</b> Yes, yes definitely, not only for diagnosing the hypertrophic cardiomyopathy, but for you know having a baseline reference because, all said and done, echo is an operator dependent. Today you are measuring it at some point, next day you are measuring it at some other point. So, if you want a reference point for the myocardial thickness then MR is the way to go. It can also help you prognosticate the treatment. You can see the amount of thickness even after you have done alcohol ablation. You can see how the patient has responded. You can again measure the wall thickness. So MR is advisable not only for the diagnosis, for prognostication, for followup after the ablation and also for followup over the year how the patient has faired.
</b> I think that Dr. Priya has mentioned a very important point that the MR modality is a very important modality not only for diagnosis of hypertrophic cardiomyopathy, but also seeing the therapeutic response. If the patient has undergone radiofrequency ablation or alcohol ablation or even after myomectomy, if you really want to see the regrowth of the septal growth or prognostically is there worsening or there is an improvement , I think that can be easily assessed by MRI. Though, as an echo cardiologist, I also believe that the echo is also a very important modality for hypertrophic cardiomyopathy, because we see the important ingredients in the form of systolic anterior motion or the mitral valve apparatus as well as we find the asymmetry of the interventricular septum and we can see the hemodynamics better, like we see the mid cavitary obstruction or we see even the LVOT obstruction and we can easily asses the reduction of the LVOT gradient as well as the mid cavity gradient which really helps us in deciding which patient has to undergo what device or which patient does not need a device.
</b> So, let me tell you, the systolic anterior motion of the mitral valve, the LVOT gradient can all be measured on the MR. See MR is all the more important for the cardiac diseases because it has got a very high temporal resolution.
</b> Will you see the mid systolic closure of the aortic valve.
</b> Yes, yes that also we can see. We can measure the gradient across if you have a mid cavity obstruction. Yeah, MR is taking. See it is not the goal standard as yet. I would say, you know the measurement of gradients and all, but yes we can give you an idea about how much obstruction.
</b> I find only the potential of echo is it can be done within 2 minutes.
</b> Sir, MRI can never replace echo. Echo is something which is so easily available, when I talk about MR we are trained people. It is not easy to do cardiac MR, needs personnel who are specifically trained for cardiac MR, cannot be done by each and every person.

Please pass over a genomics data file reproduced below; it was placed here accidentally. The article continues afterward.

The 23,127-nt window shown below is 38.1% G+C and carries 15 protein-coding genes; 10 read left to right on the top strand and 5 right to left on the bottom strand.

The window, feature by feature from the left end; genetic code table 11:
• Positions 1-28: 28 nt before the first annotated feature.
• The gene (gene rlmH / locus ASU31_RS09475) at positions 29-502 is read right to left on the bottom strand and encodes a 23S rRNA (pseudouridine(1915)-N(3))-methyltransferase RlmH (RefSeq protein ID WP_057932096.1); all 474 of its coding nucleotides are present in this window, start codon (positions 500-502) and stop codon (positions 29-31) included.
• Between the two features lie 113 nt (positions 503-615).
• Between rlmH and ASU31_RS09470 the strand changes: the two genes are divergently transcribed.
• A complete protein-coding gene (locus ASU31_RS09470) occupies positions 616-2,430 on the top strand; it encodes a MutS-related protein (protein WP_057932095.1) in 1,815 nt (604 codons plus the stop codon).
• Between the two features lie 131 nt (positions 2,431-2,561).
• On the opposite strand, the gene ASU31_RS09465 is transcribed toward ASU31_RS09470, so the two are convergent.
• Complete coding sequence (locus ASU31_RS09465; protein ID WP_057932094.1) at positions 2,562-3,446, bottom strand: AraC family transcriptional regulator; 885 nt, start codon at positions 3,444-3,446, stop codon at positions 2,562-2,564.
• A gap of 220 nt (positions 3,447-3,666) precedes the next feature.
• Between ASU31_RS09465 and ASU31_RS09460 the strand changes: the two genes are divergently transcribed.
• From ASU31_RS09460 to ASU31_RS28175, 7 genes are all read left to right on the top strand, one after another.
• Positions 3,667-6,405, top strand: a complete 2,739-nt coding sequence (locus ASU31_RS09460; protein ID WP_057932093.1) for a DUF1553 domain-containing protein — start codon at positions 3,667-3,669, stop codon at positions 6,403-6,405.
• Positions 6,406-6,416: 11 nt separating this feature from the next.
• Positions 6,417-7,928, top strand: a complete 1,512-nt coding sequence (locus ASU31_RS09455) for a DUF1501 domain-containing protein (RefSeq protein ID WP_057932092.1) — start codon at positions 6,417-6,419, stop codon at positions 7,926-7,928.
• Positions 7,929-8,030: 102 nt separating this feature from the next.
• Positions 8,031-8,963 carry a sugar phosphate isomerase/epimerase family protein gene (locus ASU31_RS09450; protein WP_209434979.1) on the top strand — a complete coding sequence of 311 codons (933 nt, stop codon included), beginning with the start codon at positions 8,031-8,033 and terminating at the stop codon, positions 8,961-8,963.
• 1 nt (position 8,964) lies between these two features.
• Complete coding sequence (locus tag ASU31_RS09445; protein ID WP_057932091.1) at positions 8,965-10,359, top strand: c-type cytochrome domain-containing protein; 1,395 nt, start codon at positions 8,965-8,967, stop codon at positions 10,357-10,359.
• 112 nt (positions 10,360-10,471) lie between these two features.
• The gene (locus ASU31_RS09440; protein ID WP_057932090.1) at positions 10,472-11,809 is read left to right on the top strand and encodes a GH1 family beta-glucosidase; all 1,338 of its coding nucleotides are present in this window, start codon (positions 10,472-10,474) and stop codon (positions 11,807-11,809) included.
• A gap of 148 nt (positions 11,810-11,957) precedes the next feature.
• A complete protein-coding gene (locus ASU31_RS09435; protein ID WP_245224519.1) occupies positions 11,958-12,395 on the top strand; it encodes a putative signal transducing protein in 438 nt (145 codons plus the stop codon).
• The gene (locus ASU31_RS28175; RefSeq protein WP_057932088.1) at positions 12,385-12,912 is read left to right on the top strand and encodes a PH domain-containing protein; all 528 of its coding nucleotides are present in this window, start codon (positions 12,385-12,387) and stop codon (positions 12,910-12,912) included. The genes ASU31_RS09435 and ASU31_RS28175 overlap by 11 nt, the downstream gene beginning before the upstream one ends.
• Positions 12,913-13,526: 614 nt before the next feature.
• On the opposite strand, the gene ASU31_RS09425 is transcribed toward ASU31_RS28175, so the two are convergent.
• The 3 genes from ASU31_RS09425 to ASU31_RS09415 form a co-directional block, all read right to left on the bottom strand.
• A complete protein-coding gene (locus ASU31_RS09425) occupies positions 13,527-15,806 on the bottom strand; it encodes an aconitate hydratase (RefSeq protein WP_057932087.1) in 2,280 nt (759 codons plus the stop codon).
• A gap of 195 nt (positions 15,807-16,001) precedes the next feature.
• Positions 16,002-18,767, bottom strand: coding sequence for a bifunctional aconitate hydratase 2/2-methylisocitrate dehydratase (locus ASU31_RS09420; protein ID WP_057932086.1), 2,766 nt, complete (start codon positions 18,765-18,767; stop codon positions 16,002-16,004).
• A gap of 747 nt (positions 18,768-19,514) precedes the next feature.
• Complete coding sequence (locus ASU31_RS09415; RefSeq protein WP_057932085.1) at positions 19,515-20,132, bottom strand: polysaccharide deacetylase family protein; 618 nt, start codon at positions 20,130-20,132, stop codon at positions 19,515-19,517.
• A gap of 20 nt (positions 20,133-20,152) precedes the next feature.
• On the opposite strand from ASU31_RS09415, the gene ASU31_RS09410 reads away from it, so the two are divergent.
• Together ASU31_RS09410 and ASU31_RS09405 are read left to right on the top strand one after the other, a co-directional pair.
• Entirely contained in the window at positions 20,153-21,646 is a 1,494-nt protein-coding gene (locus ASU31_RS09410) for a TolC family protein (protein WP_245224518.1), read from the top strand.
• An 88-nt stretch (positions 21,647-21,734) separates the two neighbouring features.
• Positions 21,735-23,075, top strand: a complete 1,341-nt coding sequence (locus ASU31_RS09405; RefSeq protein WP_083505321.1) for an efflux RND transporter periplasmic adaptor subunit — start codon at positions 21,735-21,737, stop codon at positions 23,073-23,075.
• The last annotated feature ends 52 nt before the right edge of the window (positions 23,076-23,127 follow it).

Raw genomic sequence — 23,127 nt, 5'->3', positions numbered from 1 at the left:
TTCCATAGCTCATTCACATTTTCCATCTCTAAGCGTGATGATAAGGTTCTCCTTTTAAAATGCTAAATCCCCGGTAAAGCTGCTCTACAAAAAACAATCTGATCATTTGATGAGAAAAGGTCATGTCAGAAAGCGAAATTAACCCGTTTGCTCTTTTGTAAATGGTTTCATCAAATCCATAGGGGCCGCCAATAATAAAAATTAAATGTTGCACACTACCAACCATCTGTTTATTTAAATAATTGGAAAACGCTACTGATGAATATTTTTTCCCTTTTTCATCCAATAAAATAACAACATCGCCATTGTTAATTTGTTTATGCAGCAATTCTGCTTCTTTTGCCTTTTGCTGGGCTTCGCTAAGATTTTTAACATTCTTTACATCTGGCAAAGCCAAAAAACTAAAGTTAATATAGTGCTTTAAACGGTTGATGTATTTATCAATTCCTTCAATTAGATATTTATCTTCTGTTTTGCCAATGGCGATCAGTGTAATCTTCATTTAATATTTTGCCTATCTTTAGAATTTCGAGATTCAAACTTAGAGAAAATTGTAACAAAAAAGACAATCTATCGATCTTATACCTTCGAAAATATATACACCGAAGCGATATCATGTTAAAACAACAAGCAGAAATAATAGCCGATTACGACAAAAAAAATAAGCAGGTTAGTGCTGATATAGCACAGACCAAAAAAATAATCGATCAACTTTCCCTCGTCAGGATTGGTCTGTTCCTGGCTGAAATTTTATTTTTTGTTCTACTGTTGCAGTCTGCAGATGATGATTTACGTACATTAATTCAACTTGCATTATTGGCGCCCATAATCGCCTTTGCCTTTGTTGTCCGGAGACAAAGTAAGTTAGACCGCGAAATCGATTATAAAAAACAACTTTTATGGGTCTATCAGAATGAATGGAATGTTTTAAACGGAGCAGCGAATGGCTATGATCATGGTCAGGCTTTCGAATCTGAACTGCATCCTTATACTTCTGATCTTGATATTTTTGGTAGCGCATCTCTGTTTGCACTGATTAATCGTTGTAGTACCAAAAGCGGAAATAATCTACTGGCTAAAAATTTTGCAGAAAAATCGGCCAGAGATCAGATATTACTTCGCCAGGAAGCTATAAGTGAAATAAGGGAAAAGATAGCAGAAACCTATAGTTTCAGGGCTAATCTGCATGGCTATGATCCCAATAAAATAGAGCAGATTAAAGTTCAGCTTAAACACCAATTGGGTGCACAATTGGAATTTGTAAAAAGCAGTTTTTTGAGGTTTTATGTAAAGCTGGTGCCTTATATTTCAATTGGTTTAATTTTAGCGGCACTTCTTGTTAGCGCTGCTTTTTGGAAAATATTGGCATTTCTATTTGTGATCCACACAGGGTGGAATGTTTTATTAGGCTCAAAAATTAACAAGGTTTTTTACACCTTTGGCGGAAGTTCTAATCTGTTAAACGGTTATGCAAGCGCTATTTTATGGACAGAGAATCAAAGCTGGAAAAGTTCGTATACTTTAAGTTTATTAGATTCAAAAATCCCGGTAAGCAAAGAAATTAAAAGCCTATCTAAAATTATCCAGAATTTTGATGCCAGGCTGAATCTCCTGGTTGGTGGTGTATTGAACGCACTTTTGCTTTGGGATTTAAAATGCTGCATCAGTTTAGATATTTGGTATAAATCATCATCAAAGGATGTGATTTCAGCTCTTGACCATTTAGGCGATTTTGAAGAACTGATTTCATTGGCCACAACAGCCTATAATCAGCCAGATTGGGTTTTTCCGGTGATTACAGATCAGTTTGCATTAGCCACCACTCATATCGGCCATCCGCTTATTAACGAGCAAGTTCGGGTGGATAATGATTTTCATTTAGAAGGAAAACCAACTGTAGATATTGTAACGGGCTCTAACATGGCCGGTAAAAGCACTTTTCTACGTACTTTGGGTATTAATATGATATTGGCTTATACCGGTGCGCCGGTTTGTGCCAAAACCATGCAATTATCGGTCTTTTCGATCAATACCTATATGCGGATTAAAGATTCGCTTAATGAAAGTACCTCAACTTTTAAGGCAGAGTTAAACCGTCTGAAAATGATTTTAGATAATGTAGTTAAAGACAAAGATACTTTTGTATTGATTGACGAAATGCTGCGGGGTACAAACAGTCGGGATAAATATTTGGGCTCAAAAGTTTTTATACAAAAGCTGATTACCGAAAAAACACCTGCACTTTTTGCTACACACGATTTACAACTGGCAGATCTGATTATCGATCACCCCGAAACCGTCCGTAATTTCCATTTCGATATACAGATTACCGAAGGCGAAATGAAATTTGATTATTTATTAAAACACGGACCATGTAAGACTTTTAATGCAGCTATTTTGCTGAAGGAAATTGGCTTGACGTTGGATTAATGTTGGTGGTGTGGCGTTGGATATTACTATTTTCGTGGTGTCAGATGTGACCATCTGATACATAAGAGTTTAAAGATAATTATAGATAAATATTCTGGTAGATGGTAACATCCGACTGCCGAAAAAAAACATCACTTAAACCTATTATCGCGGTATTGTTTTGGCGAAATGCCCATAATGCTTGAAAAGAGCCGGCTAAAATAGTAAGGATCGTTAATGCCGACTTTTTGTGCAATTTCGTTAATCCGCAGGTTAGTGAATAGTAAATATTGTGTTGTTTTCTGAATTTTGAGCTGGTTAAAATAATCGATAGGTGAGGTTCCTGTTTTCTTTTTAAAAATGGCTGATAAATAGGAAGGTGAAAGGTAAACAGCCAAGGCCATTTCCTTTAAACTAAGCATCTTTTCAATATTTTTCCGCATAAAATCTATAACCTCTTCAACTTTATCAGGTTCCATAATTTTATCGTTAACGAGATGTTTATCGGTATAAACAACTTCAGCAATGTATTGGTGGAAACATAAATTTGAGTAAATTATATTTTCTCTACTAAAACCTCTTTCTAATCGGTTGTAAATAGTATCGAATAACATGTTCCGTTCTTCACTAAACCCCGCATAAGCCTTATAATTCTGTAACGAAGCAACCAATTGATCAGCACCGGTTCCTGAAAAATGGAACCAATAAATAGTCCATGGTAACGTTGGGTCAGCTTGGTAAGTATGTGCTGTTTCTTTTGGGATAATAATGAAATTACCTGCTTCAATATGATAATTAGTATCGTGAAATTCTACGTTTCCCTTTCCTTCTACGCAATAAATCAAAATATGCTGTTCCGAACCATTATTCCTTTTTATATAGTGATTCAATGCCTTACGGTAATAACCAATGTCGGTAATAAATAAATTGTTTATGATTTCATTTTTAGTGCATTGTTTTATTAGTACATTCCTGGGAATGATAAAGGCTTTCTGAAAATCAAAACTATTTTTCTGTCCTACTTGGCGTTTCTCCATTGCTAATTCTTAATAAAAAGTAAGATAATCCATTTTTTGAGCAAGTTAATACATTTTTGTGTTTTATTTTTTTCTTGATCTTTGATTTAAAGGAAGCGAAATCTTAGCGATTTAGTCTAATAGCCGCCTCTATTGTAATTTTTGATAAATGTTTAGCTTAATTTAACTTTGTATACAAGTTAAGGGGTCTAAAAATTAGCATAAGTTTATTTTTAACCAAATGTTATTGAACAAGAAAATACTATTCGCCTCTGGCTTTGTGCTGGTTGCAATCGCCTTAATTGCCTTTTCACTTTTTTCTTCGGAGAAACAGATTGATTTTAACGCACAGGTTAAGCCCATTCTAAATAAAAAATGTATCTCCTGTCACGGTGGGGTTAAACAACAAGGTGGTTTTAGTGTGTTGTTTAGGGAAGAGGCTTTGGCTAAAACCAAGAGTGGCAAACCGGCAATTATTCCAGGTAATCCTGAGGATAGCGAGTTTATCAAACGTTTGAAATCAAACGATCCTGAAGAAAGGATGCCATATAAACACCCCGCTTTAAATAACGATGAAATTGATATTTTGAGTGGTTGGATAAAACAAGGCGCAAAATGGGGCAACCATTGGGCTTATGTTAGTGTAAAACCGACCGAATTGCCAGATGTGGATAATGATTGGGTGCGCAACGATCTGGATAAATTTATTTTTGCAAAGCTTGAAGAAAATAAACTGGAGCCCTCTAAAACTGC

</b> So I think it is very important if we can do an MRI right at the emergency, right in the OPD, and I just take 2 minutes to find out how much is the gradient and I can see the concentric LV or asymmetrical hypertrophy of the LV. I feel very, very satisfied in my approach, but I am sure sometime when I have difficulty I refer my patient to Dr. Priya or Mona Bhatia to help me, so that I can delineate the information required in the reference to the therapeutic intervention and prognostic in reference to the device they use, because we find so much of significant gradient from one portion to another. If a guy is lying down his gradient is very different, guy sits his gradient is different. When he walks on his feet there is tachycardia, there is increased sympathetic activity and we find a very significant gradient. Even we see post ventricular ectopic, just one ectopic can usually increase the gradient and patient may collapse. So I think sudden cardiac death can be prevented to a very large extent if we use a multimodality. I think there should not be a conflict, no fight between the echo and the MRI.
</b> No, these are complementary.
</b> It is a complementary and multi-modality approach is the answer. Thank you very much Dr. Priya for your insight to the hypertrophic cardiomyopathy. I have with me Prof. G. N. Mahapatra and I know him for the last so many years now. He is coming regularly for this conference. Dr. Mahapatra why you choose to come in a conference like this with a lot of spirituality and science. You are not a spiritual guy. You are clearly dealing with the nuclear imaging. Do you think there is some mingling of spirituality with the nuclear imaging?
</b> Thank you very much for inviting me to this conference Dr. Chopra. I just want to tell you that nuclear imaging as such also yogic exercise, meditation and other things, it can monitor how much the effect after the yogic exercise, after the meditation and after the righteous changes. So, Then after a certain time, you can repeat and see the improvement that is a thing.